A computed tomography (CT) scan revealed a large, destructive, left-sided, temporal bone lesion. On axial T2-weighted magnetic resonance (MR) images, the lesion had irregular signal intensity (Fig. 1). Surgical exploration was undertaken through a retroauricular incision, and the mass, a cholesteatoma, was immediately apparent. The dura of both the middle and posterior fossa was exposed, and the cholesteatoma extended inferiorly onto the sternocleidomastoid muscle. The cholesteatoma was removed completely, and the resultant cavity was obliterated with abdominal fat. The surgery was uncomplicated. Histological examination confirmed the diagnosis of cholesteatoma.
A 28-year-old man presented with meningism, complaining of headache and neck stiffness. He had undergone a radical, left-sided mastoidectomy when 4 years old. Revision surgery had been undertaken on two occasions when he was 14 years and 26 years old. There had been regular follow-up but without any imaging whatsoever. Throughout this period, his left ear had discharged. He had no residual hearing on that side. His right ear was entirely normal and he did not have vertigo. On examination, his left-sided mastoid cavity contained granulation tissue and pus. Facial nerve function was normal. Pure-tone audiometry confirmed that he had total loss of hearing on the left side with normal hearing on the right side. The axial CT images showed massive destruction of the temporal bone on the left side (Fig. 2). MR imaging revealed that the mass extended into the petrous apex and the posterior fossa (Figs. 3 and and44).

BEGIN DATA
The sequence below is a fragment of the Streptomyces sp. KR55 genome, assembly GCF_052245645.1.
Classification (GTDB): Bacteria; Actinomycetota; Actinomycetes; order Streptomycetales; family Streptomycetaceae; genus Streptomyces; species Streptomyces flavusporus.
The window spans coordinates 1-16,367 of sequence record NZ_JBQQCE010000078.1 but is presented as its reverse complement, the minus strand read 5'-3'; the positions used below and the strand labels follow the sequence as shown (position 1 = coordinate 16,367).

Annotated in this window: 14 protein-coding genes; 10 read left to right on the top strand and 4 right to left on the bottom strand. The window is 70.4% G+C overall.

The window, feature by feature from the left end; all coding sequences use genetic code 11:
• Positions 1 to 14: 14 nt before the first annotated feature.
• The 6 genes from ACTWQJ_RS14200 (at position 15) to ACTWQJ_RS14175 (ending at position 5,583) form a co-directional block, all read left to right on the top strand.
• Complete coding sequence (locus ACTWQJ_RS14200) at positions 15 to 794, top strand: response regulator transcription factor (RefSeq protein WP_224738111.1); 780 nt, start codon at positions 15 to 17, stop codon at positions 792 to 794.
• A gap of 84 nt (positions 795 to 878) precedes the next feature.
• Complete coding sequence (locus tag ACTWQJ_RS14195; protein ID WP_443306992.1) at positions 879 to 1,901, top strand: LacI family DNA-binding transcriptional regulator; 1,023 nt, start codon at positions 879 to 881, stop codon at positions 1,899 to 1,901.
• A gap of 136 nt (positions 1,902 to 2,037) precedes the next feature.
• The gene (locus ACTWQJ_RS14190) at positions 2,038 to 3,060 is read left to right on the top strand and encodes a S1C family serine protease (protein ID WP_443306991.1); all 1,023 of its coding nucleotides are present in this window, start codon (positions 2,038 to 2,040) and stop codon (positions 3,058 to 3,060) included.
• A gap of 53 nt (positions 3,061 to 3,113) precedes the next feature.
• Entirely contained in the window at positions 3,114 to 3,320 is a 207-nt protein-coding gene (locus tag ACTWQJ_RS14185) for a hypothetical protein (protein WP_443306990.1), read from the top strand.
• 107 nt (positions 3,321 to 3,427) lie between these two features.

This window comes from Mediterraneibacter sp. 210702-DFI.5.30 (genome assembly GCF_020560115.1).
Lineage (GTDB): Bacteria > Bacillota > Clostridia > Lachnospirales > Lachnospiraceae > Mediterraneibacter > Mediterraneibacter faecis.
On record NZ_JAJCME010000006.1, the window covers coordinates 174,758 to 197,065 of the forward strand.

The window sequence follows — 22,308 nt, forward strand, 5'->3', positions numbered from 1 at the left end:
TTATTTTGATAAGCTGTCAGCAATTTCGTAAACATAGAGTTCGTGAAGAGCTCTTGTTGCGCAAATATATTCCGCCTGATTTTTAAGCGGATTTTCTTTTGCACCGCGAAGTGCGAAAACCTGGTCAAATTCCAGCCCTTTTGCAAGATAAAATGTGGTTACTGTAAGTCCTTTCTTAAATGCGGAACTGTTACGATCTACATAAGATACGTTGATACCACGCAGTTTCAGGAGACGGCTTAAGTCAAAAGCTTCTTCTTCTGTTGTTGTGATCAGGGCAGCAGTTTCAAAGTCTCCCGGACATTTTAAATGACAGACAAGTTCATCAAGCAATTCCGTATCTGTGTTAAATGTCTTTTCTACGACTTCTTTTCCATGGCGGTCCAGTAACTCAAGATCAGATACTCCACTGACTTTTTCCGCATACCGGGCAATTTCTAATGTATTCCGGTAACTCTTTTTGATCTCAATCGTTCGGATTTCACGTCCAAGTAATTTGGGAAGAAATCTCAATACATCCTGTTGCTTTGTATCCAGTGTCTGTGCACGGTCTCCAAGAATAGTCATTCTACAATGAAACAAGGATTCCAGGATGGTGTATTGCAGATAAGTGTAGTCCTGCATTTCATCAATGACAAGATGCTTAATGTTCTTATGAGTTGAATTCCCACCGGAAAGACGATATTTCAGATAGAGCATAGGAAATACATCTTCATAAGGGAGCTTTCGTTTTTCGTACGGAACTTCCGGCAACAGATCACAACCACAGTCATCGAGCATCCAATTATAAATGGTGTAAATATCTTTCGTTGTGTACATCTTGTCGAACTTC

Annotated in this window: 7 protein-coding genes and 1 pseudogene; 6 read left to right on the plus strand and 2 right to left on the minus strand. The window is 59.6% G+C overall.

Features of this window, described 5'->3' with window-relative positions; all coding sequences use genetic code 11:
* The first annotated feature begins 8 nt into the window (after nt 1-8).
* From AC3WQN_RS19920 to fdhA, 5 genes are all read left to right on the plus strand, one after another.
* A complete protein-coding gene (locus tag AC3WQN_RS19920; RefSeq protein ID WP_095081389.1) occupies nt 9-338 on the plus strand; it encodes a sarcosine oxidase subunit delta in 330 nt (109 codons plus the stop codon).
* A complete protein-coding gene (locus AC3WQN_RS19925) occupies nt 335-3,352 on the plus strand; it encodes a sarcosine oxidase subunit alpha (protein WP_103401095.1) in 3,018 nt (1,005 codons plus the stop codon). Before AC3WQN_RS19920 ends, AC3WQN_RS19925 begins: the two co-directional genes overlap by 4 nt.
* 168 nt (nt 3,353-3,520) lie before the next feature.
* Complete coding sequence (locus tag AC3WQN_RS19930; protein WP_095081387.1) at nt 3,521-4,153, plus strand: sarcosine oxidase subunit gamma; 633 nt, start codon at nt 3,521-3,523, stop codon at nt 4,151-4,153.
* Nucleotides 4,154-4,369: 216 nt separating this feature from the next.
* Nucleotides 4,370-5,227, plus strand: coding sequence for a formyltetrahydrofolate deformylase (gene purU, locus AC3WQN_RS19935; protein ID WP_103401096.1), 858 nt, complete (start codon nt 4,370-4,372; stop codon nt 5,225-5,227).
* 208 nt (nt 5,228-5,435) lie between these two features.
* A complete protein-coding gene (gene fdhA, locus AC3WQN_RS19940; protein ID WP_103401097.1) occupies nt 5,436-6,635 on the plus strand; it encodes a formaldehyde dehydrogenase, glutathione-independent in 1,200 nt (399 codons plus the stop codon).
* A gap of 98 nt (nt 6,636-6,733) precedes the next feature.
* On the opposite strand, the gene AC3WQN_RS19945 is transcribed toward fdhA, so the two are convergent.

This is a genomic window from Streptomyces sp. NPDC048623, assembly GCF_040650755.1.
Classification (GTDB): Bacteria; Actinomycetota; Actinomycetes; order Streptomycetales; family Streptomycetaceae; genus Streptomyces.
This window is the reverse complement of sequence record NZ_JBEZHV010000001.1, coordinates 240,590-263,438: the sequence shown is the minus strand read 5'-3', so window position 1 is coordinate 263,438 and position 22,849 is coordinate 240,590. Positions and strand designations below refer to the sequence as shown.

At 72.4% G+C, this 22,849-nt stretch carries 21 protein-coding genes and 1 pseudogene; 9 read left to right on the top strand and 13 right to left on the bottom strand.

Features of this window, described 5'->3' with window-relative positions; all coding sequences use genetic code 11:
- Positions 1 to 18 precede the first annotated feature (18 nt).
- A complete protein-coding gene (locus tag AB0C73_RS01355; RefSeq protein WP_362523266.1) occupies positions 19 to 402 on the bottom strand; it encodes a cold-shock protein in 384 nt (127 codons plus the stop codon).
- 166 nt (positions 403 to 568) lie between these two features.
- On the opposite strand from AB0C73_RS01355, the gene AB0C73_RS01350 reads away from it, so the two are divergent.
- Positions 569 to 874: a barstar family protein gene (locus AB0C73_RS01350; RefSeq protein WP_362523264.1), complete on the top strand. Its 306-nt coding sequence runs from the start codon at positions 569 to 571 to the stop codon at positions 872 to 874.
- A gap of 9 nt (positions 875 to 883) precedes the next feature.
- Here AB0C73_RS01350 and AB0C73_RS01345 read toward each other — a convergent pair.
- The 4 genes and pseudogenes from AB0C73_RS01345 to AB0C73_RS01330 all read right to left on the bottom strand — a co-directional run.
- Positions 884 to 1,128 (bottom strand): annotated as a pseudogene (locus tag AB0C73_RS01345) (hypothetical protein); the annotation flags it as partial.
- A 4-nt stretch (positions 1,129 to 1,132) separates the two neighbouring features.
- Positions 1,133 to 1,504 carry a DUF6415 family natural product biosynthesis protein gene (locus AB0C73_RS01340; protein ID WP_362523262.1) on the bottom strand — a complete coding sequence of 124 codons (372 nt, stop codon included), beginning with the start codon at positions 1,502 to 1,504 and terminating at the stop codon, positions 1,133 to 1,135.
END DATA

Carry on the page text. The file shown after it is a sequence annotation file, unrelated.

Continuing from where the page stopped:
An extended retroauricular approach was performed to achieve sufficient access to the cholesteatoma. The vertical and horizontal part of the carotid artery was covered with cholesteatoma, which extended into the clivus. Abdominal fat was used to obliterate the cavity. The surgery was uncomplicated, and there were no neurological or otologic sequelae.